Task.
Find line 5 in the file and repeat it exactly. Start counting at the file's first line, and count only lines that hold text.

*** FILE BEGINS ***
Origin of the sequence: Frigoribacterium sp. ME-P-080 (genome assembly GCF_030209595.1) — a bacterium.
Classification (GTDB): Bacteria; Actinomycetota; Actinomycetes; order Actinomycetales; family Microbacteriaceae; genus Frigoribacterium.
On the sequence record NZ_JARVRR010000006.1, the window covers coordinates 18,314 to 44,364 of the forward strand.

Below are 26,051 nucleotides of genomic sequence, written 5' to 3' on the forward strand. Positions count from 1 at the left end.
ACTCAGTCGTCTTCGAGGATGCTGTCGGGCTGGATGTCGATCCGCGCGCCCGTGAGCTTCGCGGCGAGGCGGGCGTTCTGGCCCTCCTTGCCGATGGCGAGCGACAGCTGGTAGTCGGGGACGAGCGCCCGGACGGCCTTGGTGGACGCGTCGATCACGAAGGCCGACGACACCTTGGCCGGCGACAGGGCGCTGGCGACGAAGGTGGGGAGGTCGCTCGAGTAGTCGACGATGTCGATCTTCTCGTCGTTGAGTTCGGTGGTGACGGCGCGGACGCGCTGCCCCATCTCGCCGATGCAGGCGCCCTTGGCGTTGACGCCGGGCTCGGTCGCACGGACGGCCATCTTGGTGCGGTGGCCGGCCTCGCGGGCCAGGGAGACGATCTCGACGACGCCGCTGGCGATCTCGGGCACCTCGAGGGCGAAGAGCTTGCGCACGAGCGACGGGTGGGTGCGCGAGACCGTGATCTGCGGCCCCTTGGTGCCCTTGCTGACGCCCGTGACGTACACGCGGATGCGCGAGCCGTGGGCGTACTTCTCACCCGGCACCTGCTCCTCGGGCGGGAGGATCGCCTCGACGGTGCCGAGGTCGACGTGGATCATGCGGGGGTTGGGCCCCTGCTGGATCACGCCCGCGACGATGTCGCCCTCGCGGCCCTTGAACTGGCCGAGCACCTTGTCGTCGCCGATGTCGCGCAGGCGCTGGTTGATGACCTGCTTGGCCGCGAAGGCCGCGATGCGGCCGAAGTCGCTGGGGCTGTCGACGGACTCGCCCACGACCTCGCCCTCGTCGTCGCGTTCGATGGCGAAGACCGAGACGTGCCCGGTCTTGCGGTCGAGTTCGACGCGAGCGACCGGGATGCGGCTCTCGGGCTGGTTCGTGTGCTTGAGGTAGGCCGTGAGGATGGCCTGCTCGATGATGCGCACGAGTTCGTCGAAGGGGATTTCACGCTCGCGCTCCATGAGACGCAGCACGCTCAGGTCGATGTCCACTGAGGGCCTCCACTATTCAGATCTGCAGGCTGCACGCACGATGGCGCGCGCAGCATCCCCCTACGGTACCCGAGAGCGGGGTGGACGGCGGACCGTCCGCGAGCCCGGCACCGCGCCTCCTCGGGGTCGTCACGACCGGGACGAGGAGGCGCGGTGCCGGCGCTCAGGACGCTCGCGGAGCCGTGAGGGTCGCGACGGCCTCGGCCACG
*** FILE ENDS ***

ACTCAGTCGTCTTCGAGGATGCTGTCGGGCTGGATGTCGATCCGCGCGCCCGTGAGCTTCGCGGCGAGGCGGGCGTTCTGGCCCTCCTTGCCGATGGCGAGCGACAGCTGGTAGTCGGGGACGAGCGCCCGGACGGCCTTGGTGGACGCGTCGATCACGAAGGCCGACGACACCTTGGCCGGCGACAGGGCGCTGGCGACGAAGGTGGGGAGGTCGCTCGAGTAGTCGACGATGTCGATCTTCTCGTCGTTGAGTTCGGTGGTGACGGCGCGGACGCGCTGCCCCATCTCGCCGATGCAGGCGCCCTTGGCGTTGACGCCGGGCTCGGTCGCACGGACGGCCATCTTGGTGCGGTGGCCGGCCTCGCGGGCCAGGGAGACGATCTCGACGACGCCGCTGGCGATCTCGGGCACCTCGAGGGCGAAGAGCTTGCGCACGAGCGACGGGTGGGTGCGCGAGACCGTGATCTGCGGCCCCTTGGTGCCCTTGCTGACGCCCGTGACGTACACGCGGATGCGCGAGCCGTGGGCGTACTTCTCACCCGGCACCTGCTCCTCGGGCGGGAGGATCGCCTCGACGGTGCCGAGGTCGACGTGGATCATGCGGGGGTTGGGCCCCTGCTGGATCACGCCCGCGACGATGTCGCCCTCGCGGCCCTTGAACTGGCCGAGCACCTTGTCGTCGCCGATGTCGCGCAGGCGCTGGTTGATGACCTGCTTGGCCGCGAAGGCCGCGATGCGGCCGAAGTCGCTGGGGCTGTCGACGGACTCGCCCACGACCTCGCCCTCGTCGTCGCGTTCGATGGCGAAGACCGAGACGTGCCCGGTCTTGCGGTCGAGTTCGACGCGAGCGACCGGGATGCGGCTCTCGGGCTGGTTCGTGTGCTTGAGGTAGGCCGTGAGGATGGCCTGCTCGATGATGCGCACGAGTTCGTCGAAGGGGATTTCACGCTCGCGCTCCATGAGACGCAGCACGCTCAGGTCGATGTCCACTGAGGGCCTCCACTATTCAGATCTGCAGGCTGCACGCACGATGGCGCGCGCAGCATCCCCCTACGGTACCCGAGAGCGGGGTGGACGGCGGACCGTCCGCGAGCCCGGCACCGCGCCTCCTCGGGGTCGTCACGACCGGGACGAGGAGGCGCGGTGCCGGCGCTCAGGACGCTCGCGGAGCCGTGAGGGTCGCGACGGCCTCGGCCACG